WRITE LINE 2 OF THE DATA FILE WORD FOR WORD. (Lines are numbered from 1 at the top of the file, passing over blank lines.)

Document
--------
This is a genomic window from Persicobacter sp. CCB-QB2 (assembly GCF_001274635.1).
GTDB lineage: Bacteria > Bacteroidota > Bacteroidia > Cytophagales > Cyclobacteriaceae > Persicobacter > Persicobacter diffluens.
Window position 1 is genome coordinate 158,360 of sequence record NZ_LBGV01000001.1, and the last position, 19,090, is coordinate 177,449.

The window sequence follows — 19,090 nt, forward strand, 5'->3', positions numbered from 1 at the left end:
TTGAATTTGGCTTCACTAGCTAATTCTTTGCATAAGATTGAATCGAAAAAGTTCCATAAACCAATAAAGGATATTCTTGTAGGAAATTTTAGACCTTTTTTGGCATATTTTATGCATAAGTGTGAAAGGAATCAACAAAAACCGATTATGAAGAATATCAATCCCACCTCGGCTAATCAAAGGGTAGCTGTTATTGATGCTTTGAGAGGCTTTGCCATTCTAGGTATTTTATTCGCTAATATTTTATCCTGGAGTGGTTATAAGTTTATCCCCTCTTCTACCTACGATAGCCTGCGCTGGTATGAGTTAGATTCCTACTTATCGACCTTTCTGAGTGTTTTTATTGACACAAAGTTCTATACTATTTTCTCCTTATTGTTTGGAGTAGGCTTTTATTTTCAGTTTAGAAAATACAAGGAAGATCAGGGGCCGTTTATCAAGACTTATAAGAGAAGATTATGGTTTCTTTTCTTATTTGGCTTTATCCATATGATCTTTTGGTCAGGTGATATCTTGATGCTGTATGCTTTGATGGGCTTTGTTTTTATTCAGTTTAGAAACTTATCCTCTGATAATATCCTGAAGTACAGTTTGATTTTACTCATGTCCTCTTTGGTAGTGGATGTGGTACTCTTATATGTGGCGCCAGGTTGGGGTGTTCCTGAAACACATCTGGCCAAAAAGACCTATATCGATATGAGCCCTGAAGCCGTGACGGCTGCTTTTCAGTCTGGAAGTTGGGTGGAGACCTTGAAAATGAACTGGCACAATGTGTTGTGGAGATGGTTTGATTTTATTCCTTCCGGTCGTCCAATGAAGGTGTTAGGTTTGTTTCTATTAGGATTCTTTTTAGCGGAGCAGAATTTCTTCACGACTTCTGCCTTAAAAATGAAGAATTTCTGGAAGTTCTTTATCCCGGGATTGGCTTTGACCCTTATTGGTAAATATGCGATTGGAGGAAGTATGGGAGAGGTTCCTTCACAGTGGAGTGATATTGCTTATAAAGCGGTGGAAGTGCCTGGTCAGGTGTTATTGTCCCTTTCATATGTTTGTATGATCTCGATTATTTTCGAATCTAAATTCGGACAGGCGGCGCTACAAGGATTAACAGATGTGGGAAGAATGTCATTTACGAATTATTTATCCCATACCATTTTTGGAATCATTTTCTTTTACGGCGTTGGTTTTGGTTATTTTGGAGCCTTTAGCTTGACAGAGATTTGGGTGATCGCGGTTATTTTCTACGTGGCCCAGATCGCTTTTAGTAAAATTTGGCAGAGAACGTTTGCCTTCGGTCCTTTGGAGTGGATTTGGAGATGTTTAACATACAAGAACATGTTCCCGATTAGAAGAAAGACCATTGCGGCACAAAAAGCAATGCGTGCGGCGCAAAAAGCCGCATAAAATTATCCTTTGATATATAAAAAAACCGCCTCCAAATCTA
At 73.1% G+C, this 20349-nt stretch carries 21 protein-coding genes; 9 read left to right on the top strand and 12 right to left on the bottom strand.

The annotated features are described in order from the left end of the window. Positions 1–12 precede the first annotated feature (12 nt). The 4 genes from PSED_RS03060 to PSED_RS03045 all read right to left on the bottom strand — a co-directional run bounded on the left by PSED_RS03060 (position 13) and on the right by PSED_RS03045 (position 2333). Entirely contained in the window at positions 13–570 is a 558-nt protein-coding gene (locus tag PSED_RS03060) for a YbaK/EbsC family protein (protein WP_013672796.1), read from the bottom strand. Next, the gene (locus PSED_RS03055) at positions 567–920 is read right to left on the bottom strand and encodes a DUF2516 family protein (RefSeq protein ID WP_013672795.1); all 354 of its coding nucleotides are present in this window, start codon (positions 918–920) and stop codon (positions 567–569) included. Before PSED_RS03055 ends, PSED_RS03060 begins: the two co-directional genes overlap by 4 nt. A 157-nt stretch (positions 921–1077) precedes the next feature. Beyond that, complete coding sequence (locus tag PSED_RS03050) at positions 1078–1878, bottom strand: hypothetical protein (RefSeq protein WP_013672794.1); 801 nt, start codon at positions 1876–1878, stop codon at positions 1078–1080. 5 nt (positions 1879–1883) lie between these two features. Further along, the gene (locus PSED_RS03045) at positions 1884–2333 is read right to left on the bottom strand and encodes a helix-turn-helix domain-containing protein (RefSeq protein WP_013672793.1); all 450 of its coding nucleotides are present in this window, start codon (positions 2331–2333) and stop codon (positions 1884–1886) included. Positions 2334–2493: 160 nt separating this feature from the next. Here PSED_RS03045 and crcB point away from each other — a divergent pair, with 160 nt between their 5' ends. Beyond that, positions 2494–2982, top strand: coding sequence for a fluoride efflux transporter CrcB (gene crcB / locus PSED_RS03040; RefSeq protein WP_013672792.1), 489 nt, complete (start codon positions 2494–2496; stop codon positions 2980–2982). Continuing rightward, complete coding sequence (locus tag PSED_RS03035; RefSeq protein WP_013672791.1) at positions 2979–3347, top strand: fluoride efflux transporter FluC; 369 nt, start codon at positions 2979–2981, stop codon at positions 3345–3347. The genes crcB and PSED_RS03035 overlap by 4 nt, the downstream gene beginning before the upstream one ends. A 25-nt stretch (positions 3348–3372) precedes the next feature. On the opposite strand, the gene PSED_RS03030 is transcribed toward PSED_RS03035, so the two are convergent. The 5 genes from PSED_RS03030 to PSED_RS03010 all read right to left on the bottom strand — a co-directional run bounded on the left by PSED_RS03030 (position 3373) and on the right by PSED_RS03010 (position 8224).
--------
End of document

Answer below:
GTDB lineage: Bacteria > Bacteroidota > Bacteroidia > Cytophagales > Cyclobacteriaceae > Persicobacter > Persicobacter diffluens.